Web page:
Title:Using the Web for Participation and Interactivity
Authors:Gail Durbin
Publication:MW2003: Museums and the Web 2003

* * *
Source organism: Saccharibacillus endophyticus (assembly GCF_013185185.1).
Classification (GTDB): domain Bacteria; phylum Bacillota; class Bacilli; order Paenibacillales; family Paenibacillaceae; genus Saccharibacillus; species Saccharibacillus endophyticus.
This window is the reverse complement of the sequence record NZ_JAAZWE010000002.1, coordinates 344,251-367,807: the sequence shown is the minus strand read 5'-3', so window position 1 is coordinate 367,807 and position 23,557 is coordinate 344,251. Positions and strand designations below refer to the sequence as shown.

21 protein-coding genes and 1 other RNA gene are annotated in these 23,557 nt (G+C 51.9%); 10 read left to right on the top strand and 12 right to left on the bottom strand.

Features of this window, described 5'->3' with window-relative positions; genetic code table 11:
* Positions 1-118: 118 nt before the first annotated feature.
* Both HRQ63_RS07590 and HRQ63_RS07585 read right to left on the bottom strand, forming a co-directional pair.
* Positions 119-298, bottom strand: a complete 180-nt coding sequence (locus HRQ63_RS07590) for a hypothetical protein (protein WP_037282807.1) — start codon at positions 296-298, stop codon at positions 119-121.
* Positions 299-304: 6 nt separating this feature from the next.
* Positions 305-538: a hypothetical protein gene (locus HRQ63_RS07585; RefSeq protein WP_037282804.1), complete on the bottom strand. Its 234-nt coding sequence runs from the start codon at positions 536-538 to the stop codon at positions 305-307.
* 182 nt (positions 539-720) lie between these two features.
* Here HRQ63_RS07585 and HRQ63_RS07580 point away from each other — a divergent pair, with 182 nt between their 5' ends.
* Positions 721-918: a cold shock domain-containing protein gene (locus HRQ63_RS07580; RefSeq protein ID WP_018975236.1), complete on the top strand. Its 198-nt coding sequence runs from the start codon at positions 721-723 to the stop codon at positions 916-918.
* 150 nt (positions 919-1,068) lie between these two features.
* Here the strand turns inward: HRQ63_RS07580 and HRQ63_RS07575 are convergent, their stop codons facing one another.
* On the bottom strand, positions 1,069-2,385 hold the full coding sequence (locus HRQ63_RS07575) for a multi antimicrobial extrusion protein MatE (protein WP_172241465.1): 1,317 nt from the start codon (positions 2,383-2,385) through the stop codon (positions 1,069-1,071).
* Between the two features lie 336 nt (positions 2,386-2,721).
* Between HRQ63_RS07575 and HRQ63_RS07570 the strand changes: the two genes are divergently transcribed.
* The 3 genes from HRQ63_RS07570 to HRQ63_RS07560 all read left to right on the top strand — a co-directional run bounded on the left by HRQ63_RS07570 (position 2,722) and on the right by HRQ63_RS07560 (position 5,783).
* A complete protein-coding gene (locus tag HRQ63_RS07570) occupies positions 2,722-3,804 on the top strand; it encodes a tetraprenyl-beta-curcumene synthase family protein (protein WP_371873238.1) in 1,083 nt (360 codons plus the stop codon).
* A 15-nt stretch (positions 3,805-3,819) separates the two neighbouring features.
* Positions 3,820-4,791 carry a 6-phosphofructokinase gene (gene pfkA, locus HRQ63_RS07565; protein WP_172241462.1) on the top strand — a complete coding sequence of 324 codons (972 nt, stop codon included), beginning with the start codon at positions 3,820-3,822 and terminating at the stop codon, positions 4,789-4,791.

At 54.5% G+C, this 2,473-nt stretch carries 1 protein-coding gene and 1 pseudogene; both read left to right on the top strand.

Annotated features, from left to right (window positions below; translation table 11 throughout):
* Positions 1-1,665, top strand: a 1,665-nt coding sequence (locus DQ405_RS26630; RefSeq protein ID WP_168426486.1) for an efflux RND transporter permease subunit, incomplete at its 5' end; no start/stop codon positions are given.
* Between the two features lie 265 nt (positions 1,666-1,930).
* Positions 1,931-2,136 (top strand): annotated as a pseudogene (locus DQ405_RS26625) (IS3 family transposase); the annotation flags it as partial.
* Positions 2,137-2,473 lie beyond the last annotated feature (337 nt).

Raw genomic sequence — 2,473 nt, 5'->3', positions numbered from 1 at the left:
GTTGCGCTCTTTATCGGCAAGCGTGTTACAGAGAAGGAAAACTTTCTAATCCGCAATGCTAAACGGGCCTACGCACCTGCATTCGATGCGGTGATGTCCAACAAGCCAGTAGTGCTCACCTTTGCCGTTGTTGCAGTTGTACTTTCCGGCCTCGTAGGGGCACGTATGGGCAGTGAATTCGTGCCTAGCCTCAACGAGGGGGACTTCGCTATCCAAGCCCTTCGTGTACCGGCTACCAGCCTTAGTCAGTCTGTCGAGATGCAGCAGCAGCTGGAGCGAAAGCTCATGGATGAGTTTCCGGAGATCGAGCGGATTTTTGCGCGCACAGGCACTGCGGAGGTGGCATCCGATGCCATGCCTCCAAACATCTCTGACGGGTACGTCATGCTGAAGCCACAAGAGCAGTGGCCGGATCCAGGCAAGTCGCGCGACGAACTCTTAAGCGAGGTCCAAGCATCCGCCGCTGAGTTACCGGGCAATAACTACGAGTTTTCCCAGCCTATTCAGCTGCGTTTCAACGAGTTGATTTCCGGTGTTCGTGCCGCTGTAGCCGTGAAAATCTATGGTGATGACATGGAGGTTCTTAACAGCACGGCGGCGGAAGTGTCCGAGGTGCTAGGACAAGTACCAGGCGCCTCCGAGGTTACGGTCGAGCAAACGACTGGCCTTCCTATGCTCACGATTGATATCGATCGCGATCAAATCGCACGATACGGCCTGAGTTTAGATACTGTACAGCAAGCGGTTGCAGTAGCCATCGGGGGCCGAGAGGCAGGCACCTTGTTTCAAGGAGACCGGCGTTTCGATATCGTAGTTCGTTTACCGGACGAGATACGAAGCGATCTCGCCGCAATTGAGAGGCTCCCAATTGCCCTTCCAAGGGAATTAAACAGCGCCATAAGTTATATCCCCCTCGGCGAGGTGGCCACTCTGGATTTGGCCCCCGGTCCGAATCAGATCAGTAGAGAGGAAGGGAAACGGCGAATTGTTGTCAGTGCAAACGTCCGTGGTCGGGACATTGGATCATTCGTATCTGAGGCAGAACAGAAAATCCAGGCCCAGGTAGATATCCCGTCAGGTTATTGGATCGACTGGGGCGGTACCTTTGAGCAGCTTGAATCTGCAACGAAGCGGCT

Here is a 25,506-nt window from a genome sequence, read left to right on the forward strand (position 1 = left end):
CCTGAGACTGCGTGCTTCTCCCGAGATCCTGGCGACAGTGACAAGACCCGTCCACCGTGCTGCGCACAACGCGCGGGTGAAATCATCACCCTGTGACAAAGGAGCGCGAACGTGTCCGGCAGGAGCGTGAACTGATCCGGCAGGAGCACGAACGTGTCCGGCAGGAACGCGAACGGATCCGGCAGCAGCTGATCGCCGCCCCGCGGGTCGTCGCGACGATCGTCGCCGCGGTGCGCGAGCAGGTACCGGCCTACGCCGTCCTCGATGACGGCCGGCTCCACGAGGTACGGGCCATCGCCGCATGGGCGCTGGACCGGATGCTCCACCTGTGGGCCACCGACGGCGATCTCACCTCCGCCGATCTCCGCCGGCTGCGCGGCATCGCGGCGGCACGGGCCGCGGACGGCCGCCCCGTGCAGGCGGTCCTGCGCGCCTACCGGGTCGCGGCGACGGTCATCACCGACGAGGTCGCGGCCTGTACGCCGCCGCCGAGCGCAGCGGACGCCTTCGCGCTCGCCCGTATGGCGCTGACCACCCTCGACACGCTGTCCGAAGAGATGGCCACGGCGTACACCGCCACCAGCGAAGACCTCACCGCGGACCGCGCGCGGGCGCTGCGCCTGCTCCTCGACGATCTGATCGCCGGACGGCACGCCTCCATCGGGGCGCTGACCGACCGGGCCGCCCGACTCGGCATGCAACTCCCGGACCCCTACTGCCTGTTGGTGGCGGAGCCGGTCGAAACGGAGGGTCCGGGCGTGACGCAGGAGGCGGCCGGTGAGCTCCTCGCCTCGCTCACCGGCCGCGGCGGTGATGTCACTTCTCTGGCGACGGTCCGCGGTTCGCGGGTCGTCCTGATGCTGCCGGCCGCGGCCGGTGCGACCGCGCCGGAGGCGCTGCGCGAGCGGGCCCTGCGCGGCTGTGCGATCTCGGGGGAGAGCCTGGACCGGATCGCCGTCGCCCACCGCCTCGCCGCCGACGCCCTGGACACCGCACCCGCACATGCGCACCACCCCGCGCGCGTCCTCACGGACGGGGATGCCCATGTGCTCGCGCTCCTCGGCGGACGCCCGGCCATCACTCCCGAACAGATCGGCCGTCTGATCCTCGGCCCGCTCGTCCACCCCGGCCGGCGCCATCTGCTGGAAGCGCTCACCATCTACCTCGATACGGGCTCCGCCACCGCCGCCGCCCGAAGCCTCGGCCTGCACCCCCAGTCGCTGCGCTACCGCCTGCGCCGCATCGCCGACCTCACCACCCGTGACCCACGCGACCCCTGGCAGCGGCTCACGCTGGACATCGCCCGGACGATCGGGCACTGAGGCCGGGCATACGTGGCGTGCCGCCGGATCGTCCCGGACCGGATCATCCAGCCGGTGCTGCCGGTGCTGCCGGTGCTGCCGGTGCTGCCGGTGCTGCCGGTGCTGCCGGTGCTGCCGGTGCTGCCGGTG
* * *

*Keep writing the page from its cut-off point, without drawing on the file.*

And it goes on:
People developing museum websites need to avoid replicating traditional museums and creating sites that take little account of how people learn. In developing the British Galleries, the Victoria and Albert Museum identified eight audience types and their needs and four learning styles and used these to audit ideas for interpretation. 'Variety' became a key to ensuring people with a wide range of backgrounds, needs and preferred learning styles found something they could relate to in the new galleries. We now wish to apply some of the lessons learnt in developing the British Galleries to the development of the V&A website, although lack of research in the way people use museum websites to learn about objects is an obstacle. The V&A website needs more than simply collections information on the site. Using interactivity (where visitors have the power to influence outcome) and participation (where visitors can feel involved) can broaden the base of people who feel that the website has something for them that fits in with their own needs and learning styles. One means of creating variety and balance within the interactivity on the site is to provide a range of activity relating to a continuum that runs from the museum as expert through to putting the visitor in the role of expert. Examples are taken from the V&A website showing how different part of the site work. Some activities occur solely on the website and others have been generated as a combination of gallery activity and web activity. Some of the most successful events have been those where both museum and visitor have offered expertise. Other seemingly frivolous events have generated levels of creativity, commitment and enthusiasm entirely appropriate to the aims of the museum. We need to do more research and welcome collaboration with others to increase the variety of activity on our site.